The heritage of Enlightenment social theory remains current in virtually all disagreements among different groups concerned with policies relating to science and technology. The principle of unintended consequences, as directly derived from Ferguson, for example, was still being appealed to by conservative social theorists such as Friederich A.

It later became the foundation for arguments by the often politically liberal or radical critics of rapid technological development. The consequentialist ethical tradition established among eighteenth-century utilitarians continues to inform policy makers at the beginning of the twenty-first century in the form of cost-benefit analyses so favored by advocates of development.

And the laissez faire admonitions of the Smithian school continue to resonate in the market-driven analyses of public choice economic theorists. Brandon, William. Athens: Ohio University Press. The title characterizes this excellent work beautifully. The discussions of how descriptions of indigenous American societies produced a change in traditional roman notions of "liberty," divorcing them from particular corporate status, are particularly interesting.

Ferguson, Adam.

An Essay on the History of Civil Society, ed. Duncan Forbes. Edinburgh, Scotland: Edinburgh University Press. Important example of the empirical and "conservative" approach to society in the enlightenment.

Enlightenment Social Theory |

Very good set of essays considering enlightenment discussions of topics that in the early s would be identified with the social sciences. Gay, Peter.

  • Product details?
  • Consciousness and Perceptual Experience: An Ecological and Phenomenological Approach.
  • The Cost of the Enlightenment;
  • The Cost of the Enlightenment!

Both types of suicide result from a weakness of social solidarity and an inability for society to adequately integrate its individuals. A final consequence is that society has no central measure for truth and no authoritative way of organizing or understanding the world.

In such a state, there arises the potential for conflict between individuals or groups who have different ways of understanding the world. This same underlying disorganization was preventing European society from generating the collective force necessary for the creation of new institutions and a new sacred object. The death of the gods is a symptom of a sickened society, one that has lost its internal structure and descended into an-archy, or a society with no authority and no definitive principles, moral or otherwise, to build itself on.

In spite of such a glum analysis, Durkheim did have hope for the future. According to the later Durkheim religion is part of the human condition and as long as humans are grouped in collective life, they will inevitably form a religion of some sort. Europe could thus be characterized as in a state of transition; out of the ashes of Christianity, a new religion would eventually emerge. This new religion would form around the sacred object of the human person as it is represented in the individual, the only element common to all in a society that is becoming more and more diverse and individualized.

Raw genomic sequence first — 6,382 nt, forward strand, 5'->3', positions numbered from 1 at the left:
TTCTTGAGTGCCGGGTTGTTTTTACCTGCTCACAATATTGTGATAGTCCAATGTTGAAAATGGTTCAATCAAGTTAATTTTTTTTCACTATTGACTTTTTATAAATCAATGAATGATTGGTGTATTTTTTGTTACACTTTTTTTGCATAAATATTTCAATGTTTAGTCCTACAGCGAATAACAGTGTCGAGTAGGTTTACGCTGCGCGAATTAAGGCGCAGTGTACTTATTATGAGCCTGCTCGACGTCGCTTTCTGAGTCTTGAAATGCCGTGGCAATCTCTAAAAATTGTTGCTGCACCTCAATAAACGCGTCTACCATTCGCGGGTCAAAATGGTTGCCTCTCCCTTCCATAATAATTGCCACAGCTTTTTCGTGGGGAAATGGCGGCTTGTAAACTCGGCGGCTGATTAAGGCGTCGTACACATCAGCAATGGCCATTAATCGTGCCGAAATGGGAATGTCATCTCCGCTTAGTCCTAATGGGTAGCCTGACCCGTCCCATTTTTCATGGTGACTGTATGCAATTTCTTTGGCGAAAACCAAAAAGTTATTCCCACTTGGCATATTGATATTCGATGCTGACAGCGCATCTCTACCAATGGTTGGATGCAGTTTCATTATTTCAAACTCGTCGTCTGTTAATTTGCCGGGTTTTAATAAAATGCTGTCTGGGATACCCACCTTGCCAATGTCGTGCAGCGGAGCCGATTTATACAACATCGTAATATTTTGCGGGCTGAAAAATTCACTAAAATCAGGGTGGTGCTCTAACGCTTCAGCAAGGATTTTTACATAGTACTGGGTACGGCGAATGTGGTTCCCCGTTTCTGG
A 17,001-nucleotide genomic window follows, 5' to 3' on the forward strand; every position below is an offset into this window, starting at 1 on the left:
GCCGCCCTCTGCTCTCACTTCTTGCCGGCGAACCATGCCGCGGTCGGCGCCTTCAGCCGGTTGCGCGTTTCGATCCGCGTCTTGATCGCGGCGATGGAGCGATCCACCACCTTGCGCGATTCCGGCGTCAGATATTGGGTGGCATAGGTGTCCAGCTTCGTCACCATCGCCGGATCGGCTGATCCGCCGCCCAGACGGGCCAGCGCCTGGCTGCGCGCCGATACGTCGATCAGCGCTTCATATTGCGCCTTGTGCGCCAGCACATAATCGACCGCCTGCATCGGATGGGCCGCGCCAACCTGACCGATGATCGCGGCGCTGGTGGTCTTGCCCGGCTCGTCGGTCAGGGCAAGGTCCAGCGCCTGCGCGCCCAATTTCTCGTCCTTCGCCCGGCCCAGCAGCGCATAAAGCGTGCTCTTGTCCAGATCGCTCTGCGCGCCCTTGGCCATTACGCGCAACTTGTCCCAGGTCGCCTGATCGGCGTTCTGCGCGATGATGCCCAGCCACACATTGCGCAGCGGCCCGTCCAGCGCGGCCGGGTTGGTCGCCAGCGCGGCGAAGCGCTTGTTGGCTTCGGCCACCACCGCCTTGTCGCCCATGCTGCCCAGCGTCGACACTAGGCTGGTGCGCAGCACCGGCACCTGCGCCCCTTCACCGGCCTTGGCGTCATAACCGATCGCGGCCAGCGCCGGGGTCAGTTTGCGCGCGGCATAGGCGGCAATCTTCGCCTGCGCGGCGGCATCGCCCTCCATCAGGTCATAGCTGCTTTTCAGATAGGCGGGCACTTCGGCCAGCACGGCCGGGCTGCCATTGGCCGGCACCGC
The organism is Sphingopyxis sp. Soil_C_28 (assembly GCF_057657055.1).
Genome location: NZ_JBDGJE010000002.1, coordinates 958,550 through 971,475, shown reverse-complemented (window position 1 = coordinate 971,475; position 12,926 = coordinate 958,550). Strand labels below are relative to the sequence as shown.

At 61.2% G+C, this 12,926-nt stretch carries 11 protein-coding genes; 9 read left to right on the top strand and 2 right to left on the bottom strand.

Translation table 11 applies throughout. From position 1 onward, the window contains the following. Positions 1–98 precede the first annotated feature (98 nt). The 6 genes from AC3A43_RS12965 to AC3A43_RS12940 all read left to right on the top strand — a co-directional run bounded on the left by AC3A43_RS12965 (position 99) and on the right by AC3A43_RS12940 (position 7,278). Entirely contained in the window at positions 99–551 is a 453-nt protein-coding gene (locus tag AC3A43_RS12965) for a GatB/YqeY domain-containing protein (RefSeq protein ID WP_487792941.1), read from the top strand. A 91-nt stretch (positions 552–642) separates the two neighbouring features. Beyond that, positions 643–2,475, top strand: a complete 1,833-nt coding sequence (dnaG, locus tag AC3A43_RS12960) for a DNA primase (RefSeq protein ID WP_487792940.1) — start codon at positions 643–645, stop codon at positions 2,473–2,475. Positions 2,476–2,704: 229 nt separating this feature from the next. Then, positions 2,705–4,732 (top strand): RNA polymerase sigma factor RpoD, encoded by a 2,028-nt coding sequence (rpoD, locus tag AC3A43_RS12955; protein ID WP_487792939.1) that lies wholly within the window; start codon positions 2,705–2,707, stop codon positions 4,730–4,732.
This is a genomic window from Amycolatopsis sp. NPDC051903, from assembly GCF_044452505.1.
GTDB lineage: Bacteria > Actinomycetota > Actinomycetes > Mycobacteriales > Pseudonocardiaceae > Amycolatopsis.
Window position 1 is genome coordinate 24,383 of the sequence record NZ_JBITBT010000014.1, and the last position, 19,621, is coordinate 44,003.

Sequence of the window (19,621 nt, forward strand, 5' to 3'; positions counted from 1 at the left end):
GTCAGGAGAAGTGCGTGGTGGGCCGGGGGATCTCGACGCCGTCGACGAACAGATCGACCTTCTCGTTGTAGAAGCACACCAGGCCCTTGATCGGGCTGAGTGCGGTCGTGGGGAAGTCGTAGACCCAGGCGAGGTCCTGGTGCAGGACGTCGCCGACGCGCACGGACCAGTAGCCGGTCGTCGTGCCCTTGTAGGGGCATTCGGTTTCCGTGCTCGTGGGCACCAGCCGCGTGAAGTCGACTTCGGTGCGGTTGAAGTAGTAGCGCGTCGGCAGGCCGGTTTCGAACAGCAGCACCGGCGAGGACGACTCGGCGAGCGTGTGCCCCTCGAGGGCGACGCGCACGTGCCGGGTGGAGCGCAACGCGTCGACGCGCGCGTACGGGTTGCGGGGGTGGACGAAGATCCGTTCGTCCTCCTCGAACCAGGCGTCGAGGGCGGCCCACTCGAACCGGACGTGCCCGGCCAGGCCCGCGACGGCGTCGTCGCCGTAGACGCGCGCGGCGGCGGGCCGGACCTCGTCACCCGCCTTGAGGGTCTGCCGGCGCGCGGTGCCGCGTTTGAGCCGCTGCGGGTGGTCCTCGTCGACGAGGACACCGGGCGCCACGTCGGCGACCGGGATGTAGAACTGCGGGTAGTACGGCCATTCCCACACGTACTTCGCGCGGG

What is its conception of individual? To begin, the cult of the individual begins, like all religions according to Durkheim, with collective effervescence. The first moments of collective effervescence for the cult of the individual could be found in the democratic revolutions taking place in Europe and elsewhere at the end of the 18 th and during the 19 th centuries. The French Revolution is the perfect example of such a release of collective energy.

An encyclopedia of philosophy articles written by professional philosophers.

The concept of individual that these social movements were embracing follows strongly the line of thinking that was established during the Enlightenment; it is based on a general idea of human dignity and does not lead to a narcissistic, egotistical worship of the self. In other words, the cult of the individual presupposes an autonomous individual endowed with rationality, born both free and equal to all other individuals in these respects.

Belief in this abstract conception of individual creates the ideal around which the cult revolves. With this sacred object at its core, the cult of the individual also contains moral ideals to pursue. These moral ideals that define society include the ideals of equality, freedom, and justice. Furthermore, with society becoming more diverse, the respect, tolerance, and promotion of differences become important social virtues. Considering its ideals and beliefs, the cult of the individual also has a political dimension. Modern democracy, which encodes, institutionalizes, and protects the rights of the individual, is the form of government whereby Western societies best express their collective belief in the dignity of the individual.

It is by protecting the rights of the individual in this way, somewhat paradoxically, that society is best preserved. Rationality is also of primary importance to this religion. The cult of the individual has as a first dogma the autonomy of reason and as a first right free inquiry. Authority can and must be rationally grounded in order for the critically rational individual to have respect for social institutions.